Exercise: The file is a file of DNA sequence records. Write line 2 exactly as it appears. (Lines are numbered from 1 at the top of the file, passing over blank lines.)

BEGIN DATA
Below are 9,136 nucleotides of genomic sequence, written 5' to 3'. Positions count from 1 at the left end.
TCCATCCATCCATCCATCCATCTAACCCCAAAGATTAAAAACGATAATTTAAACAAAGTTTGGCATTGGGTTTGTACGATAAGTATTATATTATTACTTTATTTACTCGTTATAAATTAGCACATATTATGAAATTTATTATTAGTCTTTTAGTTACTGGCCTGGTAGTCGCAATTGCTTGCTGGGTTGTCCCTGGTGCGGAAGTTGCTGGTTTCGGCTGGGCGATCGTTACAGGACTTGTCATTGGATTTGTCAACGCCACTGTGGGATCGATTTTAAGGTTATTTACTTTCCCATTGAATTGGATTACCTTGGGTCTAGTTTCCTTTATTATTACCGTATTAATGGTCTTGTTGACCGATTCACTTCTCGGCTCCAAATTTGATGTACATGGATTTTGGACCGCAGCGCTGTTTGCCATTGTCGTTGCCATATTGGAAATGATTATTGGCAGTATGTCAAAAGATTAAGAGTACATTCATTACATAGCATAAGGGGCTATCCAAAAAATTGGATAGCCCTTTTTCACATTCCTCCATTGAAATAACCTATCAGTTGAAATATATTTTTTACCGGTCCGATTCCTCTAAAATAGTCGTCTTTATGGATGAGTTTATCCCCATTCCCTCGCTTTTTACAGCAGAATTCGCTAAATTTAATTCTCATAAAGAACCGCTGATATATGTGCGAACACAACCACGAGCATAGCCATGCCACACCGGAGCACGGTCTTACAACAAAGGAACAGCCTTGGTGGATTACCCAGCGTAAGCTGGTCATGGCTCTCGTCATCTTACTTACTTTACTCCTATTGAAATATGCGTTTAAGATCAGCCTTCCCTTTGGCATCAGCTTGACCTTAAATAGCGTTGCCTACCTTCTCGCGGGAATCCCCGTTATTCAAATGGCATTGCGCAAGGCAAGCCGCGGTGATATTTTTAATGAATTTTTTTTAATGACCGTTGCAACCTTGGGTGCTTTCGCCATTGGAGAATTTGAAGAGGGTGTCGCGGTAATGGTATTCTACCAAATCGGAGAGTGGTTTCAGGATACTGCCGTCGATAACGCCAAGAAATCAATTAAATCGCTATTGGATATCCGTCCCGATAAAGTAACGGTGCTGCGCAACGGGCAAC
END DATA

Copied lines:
TCCATCCATCCATCCATCCATCTAACCCCAAAGATTAAAAACGATAATTTAAACAAAGTTTGGCATTGGGTTTGTACGATAAGTATTATATTATTACTTTATTTACTCGTTATAAATTAGCACATATTATGAAATTTATTATTAGTCTTTTAGTTACTGGCCTGGTAGTCGCAATTGCTTGCTGGGTTGTCCCTGGTGCGGAAGTTGCTGGTTTCGGCTGGGCGATCGTTACAGGACTTGTCATTGGATTTGTCAACGCCACTGTGGGATCGATTTTAAGGTTATTTACTTTCCCATTGAATTGGATTACCTTGGGTCTAGTTTCCTTTATTATTACCGTATTAATGGTCTTGTTGACCGATTCACTTCTCGGCTCCAAATTTGATGTACATGGATTTTGGACCGCAGCGCTGTTTGCCATTGTCGTTGCCATATTGGAAATGATTATTGGCAGTATGTCAAAAGATTAAGAGTACATTCATTACATAGCATAAGGGGCTATCCAAAAAATTGGATAGCCCTTTTTCACATTCCTCCATTGAAATAACCTATCAGTTGAAATATATTTTTTACCGGTCCGATTCCTCTAAAATAGTCGTCTTTATGGATGAGTTTATCCCCATTCCCTCGCTTTTTACAGCAGAATTCGCTAAATTTAATTCTCATAAAGAACCGCTGATATATGTGCGAACACAACCACGAGCATAGCCATGCCACACCGGAGCACGGTCTTACAACAAAGGAACAGCCTTGGTGGATTACCCAGCGTAAGCTGGTCATGGCTCTCGTCATCTTACTTACTTTACTCCTATTGAAATATGCGTTTAAGATCAGCCTTCCCTTTGGCATCAGCTTGACCTTAAATAGCGTTGCCTACCTTCTCGCGGGAATCCCCGTTATTCAAATGGCATTGCGCAAGGCAAGCCGCGGTGATATTTTTAATGAATTTTTTTTAATGACCGTTGCAACCTTGGGTGCTTTCGCCATTGGAGAATTTGAAGAGGGTGTCGCGGTAATGGTATTCTACCAAATCGGAGAGTGGTTTCAGGATACTGCCGTCGATAACGCCAAGAAATCAATTAAATCGCTATTGGATATCCGTCCCGATAAAGTAACGGTGCTGCGCAACGGGCAAC